A group of wind farming companies with hopes of building soon off the North Atlantic coast of the United States released on Tuesday their proposal to the US Coast Guard (USCG) for how to consistently position turbines across the region in a way that they believe will satisfy safety concerns raised by commercial fish and shellfish harvesters.
The proposal includes requiring a minimum of one nautical mile (1.2 miles) between each turbine and an east to west configuration, just as harvesters earlier asked.
However, the Responsible Offshore Development Alliance (RODA), a group of 160 commercial harvesters and processors with vessels spread across nine states and operating in about 30 different fisheries, said on Tuesday morning that it would rather wait on the results of a scientific study from the USCG – expected soon – before accepting the wind industry’s plan.
And the Fisheries Survival fund, a group that represents Atlantic scallop harvesters, has flat out rejected the wind industry’s proposal, saying it doesn’t meet their needs.
The fight between the commercial fishing industry and the wind farming industry in New England has been going on for several years but seemed to hit a boiling point in August. That’s when the US Department of the Interior – with encouragement from the National Marine Fisheries Service (NMFS) – ordered a delay of its final environmental impact statement for the $2.8 billion Vineyard Wind project.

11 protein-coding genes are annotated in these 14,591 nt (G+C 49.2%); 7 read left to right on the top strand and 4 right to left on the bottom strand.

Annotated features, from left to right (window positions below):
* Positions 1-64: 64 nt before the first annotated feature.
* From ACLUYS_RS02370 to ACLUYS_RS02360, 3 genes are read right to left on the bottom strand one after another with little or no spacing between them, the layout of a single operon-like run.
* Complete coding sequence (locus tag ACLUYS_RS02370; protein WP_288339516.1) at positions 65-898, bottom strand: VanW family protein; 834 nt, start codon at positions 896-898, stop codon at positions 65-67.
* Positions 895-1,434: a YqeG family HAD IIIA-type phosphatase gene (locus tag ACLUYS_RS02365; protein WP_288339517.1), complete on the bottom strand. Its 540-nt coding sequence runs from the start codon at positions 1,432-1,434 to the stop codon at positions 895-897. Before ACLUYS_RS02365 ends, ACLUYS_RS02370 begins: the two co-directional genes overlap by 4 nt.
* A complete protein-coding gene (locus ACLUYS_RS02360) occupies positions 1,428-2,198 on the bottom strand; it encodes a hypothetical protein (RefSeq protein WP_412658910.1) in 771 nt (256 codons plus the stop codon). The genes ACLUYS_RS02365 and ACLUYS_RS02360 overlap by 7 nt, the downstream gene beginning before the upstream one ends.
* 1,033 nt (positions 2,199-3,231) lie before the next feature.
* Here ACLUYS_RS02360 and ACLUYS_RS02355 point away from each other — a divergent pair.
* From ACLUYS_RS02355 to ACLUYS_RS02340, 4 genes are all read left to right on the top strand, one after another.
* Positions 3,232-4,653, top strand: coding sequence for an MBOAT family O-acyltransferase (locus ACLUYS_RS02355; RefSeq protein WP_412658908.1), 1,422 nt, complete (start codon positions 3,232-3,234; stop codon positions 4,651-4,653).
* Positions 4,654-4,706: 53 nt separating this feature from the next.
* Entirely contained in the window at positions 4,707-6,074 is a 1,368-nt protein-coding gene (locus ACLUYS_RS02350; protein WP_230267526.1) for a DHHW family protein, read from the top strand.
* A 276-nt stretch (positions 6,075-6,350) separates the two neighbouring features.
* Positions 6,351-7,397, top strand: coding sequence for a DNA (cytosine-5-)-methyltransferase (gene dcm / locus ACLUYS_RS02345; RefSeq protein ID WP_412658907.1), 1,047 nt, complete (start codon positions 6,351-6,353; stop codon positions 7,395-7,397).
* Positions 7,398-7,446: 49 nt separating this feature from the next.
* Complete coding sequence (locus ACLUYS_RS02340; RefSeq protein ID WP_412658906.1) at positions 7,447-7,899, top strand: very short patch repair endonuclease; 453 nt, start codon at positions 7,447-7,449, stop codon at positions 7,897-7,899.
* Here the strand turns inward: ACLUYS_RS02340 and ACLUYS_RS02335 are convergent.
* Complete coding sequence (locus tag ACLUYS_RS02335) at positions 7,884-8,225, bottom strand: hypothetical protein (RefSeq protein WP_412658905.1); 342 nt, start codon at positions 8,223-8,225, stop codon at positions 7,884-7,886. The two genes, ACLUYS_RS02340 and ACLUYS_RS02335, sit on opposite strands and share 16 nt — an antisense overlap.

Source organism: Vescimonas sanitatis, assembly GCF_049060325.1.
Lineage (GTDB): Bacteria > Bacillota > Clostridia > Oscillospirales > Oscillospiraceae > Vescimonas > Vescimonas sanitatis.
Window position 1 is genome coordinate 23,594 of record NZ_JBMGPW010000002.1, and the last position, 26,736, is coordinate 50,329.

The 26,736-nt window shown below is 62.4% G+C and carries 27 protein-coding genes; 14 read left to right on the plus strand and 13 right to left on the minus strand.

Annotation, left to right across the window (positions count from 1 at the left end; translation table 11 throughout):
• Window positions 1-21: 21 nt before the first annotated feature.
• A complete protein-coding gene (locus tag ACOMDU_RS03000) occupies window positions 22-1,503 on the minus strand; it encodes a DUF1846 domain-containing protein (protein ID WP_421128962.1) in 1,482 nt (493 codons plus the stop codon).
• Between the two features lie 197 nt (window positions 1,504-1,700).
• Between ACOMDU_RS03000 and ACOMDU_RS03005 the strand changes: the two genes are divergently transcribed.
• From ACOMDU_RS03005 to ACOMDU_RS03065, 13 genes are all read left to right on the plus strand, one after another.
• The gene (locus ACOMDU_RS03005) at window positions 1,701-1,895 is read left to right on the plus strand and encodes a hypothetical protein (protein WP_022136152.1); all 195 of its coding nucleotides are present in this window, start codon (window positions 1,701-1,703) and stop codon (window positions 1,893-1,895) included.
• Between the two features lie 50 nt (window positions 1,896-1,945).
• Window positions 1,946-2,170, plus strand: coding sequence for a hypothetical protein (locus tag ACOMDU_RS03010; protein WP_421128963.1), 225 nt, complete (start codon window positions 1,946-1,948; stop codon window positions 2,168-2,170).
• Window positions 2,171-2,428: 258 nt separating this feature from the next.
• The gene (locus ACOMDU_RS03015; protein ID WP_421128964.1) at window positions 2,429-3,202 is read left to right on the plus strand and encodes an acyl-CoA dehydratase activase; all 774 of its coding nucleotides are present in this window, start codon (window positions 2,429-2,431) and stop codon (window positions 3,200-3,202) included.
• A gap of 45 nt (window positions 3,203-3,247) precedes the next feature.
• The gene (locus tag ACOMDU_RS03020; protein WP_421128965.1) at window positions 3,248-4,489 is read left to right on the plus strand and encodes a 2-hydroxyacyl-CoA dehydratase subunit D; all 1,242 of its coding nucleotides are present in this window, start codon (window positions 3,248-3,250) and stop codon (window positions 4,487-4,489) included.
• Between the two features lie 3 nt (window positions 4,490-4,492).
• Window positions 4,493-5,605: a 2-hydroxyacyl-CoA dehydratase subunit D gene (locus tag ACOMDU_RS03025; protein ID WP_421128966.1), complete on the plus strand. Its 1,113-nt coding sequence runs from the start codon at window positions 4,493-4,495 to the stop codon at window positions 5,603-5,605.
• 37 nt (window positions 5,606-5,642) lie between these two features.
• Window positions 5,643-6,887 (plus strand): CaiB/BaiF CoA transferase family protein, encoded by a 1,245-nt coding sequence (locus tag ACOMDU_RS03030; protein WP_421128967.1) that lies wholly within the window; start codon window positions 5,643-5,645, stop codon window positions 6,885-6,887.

What would be the country’s first offshore wind farm – with 80 giant turbines spread out over a 118-mile stretch of ocean nearest the state of Massachusetts – was previously scheduled to begin construction in 2019 and be operational by early 2022. It was to be followed by several other wind projects of similar size in seven lease areas also off the Atlantic Coast.
Responding in large part to concerns raised by commercial fishermen about their ability to navigate the waters around the turbines and the potential impact on local squid and other fish, DOI ordered further study by its Bureau of Ocean Energy and Management.